As a specialist recruitment agency, Robert Walters (LSE: RWA) is uniquely positioned to ride the UK’s economic recovery, as the company reports a rising demand for other companies seeking its services.
Actually, Robert is more of an international recruitment specialist, with 53 offices spanning 24 countries. In addition, the company offers recruitment consultancy services, mainly within the professional jobs markets of accountancy, finance, engineering and IT.
Further, with a client base including the world’s leading blue-chip companies, Robert’s business has somewhat of a defensive nature.
As the global economy starts to gain traction and return to growth, Robert Walters could be a perfect pick for growth and income seekers alike.
And it would appear that Robert is already profiting from the global economic recovery. Indeed, the company released a trading update today detailing its performance for the second quarter of 2014.
Management revealed that the firm had achieved its seventh successive quarter of net fee income growth. This strong performance was led by a rising demand for the company’s services within the Asia Pacific region, specifically, Japan, Hong Kong, Malaysia and Thailand.
Surprisingly, Spain also performed well, with Robert’s fee income within the region doubling from the year ago period. Within the UK net fee income jumped 21% year on year. Overall, during the second quarter net fee income rose 12% in constant currency.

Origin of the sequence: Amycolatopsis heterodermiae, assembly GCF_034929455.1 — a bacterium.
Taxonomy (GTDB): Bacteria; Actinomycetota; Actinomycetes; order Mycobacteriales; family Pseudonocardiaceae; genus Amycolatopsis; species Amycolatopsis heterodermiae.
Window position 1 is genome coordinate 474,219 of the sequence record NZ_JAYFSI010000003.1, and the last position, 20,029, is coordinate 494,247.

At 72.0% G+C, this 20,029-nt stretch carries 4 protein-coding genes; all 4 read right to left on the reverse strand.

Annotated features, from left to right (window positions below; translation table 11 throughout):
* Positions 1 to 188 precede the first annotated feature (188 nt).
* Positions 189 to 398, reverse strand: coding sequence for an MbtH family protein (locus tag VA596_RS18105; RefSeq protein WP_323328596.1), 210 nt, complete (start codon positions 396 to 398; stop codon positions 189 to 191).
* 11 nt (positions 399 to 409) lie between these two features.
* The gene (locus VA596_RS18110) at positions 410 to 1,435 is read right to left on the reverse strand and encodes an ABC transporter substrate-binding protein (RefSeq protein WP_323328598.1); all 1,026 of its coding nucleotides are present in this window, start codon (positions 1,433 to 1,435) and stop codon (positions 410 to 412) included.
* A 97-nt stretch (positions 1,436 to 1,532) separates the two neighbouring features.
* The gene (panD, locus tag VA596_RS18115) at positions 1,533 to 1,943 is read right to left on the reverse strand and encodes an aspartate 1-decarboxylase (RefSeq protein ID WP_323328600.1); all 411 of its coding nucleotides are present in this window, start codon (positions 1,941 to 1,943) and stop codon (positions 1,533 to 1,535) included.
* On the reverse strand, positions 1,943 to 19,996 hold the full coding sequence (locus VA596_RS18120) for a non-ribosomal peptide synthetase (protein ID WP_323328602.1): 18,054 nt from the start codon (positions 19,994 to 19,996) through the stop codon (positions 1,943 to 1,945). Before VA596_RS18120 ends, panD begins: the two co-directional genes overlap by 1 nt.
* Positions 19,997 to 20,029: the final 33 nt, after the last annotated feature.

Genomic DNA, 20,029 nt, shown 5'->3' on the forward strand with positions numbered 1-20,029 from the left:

Based on this strong growth, the City expects Robert’s earnings per share to jump 20% this year, followed by 37% during 2015.
Unfortunately, with earnings expected to rocket over the next year or so, Robert’s shares are trading at a premium. At present the company trades at a lofty forward P/E ratio of 31, which some investors may find unattractive.
As a primarily fee-based business, with an asset-light business model, Robert Walters is an extremely cash-generative company. For example, for the year ended 31st December 2013 the company reported a gross profit margin of 35%, although the company did report a net profit margin of only 2% for the period.
Still, as most of Robert’s staff are paid on a commission basis, so it’s easy to see where most of the money went. Nevertheless, over the period the company generated net cash from operating activities of £16.4m — that’s 160% of pre-tax profit.
Further, as Robert is an asset-light company, with no need to spend heavily on expensive capital assets, the majority of this cash goes straight into the company’s bank account.
So, even after paying out a dividend of 5.2p per share for 2013, a total outflow of £3.9m, the company still had nearly £10m to play with.
All in all, this means Robert’s net cash balance is growing rapidly. Within the recently released second quarter trading statement, management revealed that the firm’s net cash balance had surged 110% to just under £15m, or approximately 20p per share.
With this much cash sloshing around, a dividend hike or special one-off payout could be on the cards.
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Rupert does not own any share mentioned within this article.